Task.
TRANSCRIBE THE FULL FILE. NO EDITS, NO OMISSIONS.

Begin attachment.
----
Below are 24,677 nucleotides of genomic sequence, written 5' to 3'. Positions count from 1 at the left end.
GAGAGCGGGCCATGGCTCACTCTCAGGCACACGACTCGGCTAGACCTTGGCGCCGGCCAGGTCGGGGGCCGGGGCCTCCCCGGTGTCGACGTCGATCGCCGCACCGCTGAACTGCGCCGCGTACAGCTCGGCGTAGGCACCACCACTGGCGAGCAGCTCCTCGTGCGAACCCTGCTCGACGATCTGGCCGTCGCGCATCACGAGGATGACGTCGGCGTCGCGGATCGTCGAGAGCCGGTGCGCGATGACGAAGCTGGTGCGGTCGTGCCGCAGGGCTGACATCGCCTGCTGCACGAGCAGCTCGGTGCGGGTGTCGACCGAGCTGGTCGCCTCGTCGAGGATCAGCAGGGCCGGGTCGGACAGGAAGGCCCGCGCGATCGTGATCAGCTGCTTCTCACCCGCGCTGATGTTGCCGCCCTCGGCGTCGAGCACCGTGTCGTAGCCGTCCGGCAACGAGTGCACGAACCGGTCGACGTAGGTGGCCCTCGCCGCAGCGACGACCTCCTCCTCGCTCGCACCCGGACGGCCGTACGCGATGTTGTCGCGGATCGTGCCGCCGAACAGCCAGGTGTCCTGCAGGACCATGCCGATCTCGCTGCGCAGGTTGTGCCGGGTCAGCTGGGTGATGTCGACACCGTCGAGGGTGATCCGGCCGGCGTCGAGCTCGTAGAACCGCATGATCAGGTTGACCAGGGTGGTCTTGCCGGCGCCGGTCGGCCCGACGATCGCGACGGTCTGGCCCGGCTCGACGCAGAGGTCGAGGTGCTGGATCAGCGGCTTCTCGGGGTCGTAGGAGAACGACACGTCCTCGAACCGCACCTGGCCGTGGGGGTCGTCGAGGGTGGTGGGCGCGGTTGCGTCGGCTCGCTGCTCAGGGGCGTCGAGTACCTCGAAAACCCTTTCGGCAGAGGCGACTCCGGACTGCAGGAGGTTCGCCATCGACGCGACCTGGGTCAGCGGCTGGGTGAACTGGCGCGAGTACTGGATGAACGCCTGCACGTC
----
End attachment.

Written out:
Below are 24,677 nucleotides of genomic sequence, written 5' to 3'. Positions count from 1 at the left end.
GAGAGCGGGCCATGGCTCACTCTCAGGCACACGACTCGGCTAGACCTTGGCGCCGGCCAGGTCGGGGGCCGGGGCCTCCCCGGTGTCGACGTCGATCGCCGCACCGCTGAACTGCGCCGCGTACAGCTCGGCGTAGGCACCACCACTGGCGAGCAGCTCCTCGTGCGAACCCTGCTCGACGATCTGGCCGTCGCGCATCACGAGGATGACGTCGGCGTCGCGGATCGTCGAGAGCCGGTGCGCGATGACGAAGCTGGTGCGGTCGTGCCGCAGGGCTGACATCGCCTGCTGCACGAGCAGCTCGGTGCGGGTGTCGACCGAGCTGGTCGCCTCGTCGAGGATCAGCAGGGCCGGGTCGGACAGGAAGGCCCGCGCGATCGTGATCAGCTGCTTCTCACCCGCGCTGATGTTGCCGCCCTCGGCGTCGAGCACCGTGTCGTAGCCGTCCGGCAACGAGTGCACGAACCGGTCGACGTAGGTGGCCCTCGCCGCAGCGACGACCTCCTCCTCGCTCGCACCCGGACGGCCGTACGCGATGTTGTCGCGGATCGTGCCGCCGAACAGCCAGGTGTCCTGCAGGACCATGCCGATCTCGCTGCGCAGGTTGTGCCGGGTCAGCTGGGTGATGTCGACACCGTCGAGGGTGATCCGGCCGGCGTCGAGCTCGTAGAACCGCATGATCAGGTTGACCAGGGTGGTCTTGCCGGCGCCGGTCGGCCCGACGATCGCGACGGTCTGGCCCGGCTCGACGCAGAGGTCGAGGTGCTGGATCAGCGGCTTCTCGGGGTCGTAGGAGAACGACACGTCCTCGAACCGCACCTGGCCGTGGGGGTCGTCGAGGGTGGTGGGCGCGGTTGCGTCGGCTCGCTGCTCAGGGGCGTCGAGTACCTCGAAAACCCTTTCGGCAGAGGCGACTCCGGACTGCAGGAGGTTCGCCATCGACGCGACCTGGGTCAGCGGCTGGGTGAACTGGCGCGAGTACTGGATGAACGCCTGCACGTC